When arising and perishing are transcended,
Joyous is the calm of nirvana.

This is a translation from a verse in the Chinese Mahayana Mahaparinirvana Sutra (Please forgive any awkwardness in the translation.)

Namaste

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James's picture

OK...:)

Doug's picture

Hi Phillip, good call. The issue of Shugendo as Buddhism is still undecided (other sources I know in the Shingon might or might not agree), but that is an issue for far brighter people than me. Shugendo may borrow elements of Buddhism, but it's another thing to consider it Buddhism altogether in my opinion.

That's why such teachings as the Four Dharma Seals, the Four Noble Truths and so on serve as a good acid test for what's legit and what's not.

@James: please put down the Kool-aid.

Philip Ryan's picture

Thanks for your comment, Doug, and you too, James. Prior to both of our recent blog posts on Shinnyo-en, I spoke to Dr. Jeff Wilson, an Assistant Professor of Religious Studies and East Asian Studies at Renison University College at the University of Waterloo in Ontario, Canada, about this. Dr. Wilson offered a few further comments:

"It's helpful to keep in mind that Shugendo arises directly from the interaction of Buddhist, Daoist, and native Japanese religious sources, and has always been tied to formal Buddhist institutions in Japan. As Japanologist Byron Earhart noted: 'It was the new esoteric Buddhism of the Heian period which furnished the catalyst and framework for this organization. In fact, the two major Shugendo sects took shape around the two major esoteric traditions. Within the Kumano area, the Honzan sect of Shugendo was affiliated to the Taimitsu or Tendai branch of mikkyo through the temples of Onjo-ji and Shogo-in. Centering around Omine, the Tozan sect of Shugendo was affiliated to the Tomitsu or Shingon branch of mikkyo through the temples of Daigo-ji and Sanbo-in (Earhart, "Shugendo, En no Gyoja, and Mikkyo Influence,' in Tantric Buddhism in East Asia, edited by Richard Payne, Wisdom Publications 2006).' I've visited Shogo-in and Daigo-ji--their Buddhist credentials aren't in question, and it's clear from a study of Shugendo practices and material culture that they are basically Buddhist. I consider Shugendo to be a form of Buddhism, and there are plenty of scholars who agree--but really, it's a matter of perspective and it is legitimate to come down on either side of the issue. At any rate, Shinnyo-en is indeed a newer religious movement but that doesn't prevent it from being seen as Buddhist in Japan, and its Shingon Buddhist lineage isn't disputed. As I understand it, the Shugendo influences come through its Shingon parentage, rather than being independent influences operating in a wholly non-Buddhist way."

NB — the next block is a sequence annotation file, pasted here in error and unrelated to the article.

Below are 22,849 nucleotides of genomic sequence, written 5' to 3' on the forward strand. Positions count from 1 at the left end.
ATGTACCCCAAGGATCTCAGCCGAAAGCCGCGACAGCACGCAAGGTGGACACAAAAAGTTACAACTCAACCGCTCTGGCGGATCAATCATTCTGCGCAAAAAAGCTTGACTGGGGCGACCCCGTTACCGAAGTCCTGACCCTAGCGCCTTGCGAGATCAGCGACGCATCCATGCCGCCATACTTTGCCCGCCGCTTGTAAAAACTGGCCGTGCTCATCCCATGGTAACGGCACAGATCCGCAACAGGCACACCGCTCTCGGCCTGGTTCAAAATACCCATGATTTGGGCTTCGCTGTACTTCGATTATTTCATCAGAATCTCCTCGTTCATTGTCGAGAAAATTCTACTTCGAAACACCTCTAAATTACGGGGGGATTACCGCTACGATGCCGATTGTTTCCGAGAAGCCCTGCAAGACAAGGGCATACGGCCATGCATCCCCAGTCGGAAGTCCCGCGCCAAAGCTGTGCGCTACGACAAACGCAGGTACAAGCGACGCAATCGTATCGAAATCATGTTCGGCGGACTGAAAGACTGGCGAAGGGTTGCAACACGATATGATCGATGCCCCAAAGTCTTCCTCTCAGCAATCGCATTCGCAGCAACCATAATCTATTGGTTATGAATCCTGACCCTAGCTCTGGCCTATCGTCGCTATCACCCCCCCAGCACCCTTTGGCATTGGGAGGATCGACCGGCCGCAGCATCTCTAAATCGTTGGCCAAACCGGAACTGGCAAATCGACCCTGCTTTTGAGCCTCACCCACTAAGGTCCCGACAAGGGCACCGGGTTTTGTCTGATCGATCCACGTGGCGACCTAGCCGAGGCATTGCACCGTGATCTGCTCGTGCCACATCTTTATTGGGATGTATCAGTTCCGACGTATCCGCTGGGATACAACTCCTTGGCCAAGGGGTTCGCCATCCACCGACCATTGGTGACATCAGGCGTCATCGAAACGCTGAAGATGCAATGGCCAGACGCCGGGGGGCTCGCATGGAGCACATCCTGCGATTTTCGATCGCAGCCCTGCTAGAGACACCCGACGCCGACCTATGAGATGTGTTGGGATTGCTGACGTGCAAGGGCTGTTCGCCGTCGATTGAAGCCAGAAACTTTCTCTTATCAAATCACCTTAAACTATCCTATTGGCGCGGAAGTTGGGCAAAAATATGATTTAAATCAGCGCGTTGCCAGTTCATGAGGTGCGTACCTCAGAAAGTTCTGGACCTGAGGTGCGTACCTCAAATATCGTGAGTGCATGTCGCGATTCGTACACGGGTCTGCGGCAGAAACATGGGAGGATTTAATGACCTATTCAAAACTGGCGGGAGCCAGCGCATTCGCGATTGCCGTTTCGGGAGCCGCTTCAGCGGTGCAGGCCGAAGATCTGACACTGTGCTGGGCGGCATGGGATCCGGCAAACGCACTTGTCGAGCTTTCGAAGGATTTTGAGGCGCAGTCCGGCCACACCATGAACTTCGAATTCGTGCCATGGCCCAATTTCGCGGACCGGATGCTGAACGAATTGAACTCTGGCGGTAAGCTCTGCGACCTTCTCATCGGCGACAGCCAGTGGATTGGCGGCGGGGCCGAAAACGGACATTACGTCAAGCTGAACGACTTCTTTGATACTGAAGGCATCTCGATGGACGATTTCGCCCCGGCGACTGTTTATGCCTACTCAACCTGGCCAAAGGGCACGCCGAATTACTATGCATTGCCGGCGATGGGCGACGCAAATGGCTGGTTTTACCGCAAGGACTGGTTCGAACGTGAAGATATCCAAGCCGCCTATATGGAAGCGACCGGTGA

Hopefully Dr. Wilson's remarks will be helpful. Being syncretic, as are most religious movements (especially in Japan!), Shinnyo-en may contain Shugendo elements. Wikipedia has something to say on the matter: "In modern times, shugendō is practiced mainly by Tendai and Shingon sects, retaining an influence on modern Japanese religion and culture. Some temples include: Kinpusen-ji (Tendai) in Yoshino, Ideha Shrine in Dewa Sanzan, Daigo-ji in Kyoto (Shingon)."

James's picture

Hi Doug,
Shinnyo-en was founded by Shinjo Ito. Shino mastered all lineages of Buddhism, including those of the traditional esoteric lineage. He did so at Daigoji monastery in Kyoto, which is the head of Shingon Esoteric Buddhism. Also, there is, as it should always be in the case of mastering such Dharma lineages, documented proof of such lineage succession. So, Shinnyo-en, which means "borderless garden of truth, is not a new religion, but it is based on the oldest foundation of Shakyamunis teachings. Hope this helps to clarify for you. Have a good day Doug. :)

Doug's picture

Hello,

Has anyone delved into Shinnyo-en's claims as a Shingon-based lineage? I can't recall the source, but I was fairly certain Shinnyo is just another of Japan's syncretic "new religions movements" and not traditional Buddhism per se. People frequently confuse Shugendo practices with actual Buddhism, and Shinnyo-en appears to derive many elements from Shugendo.

I would hope that Tricycle researched this first. :)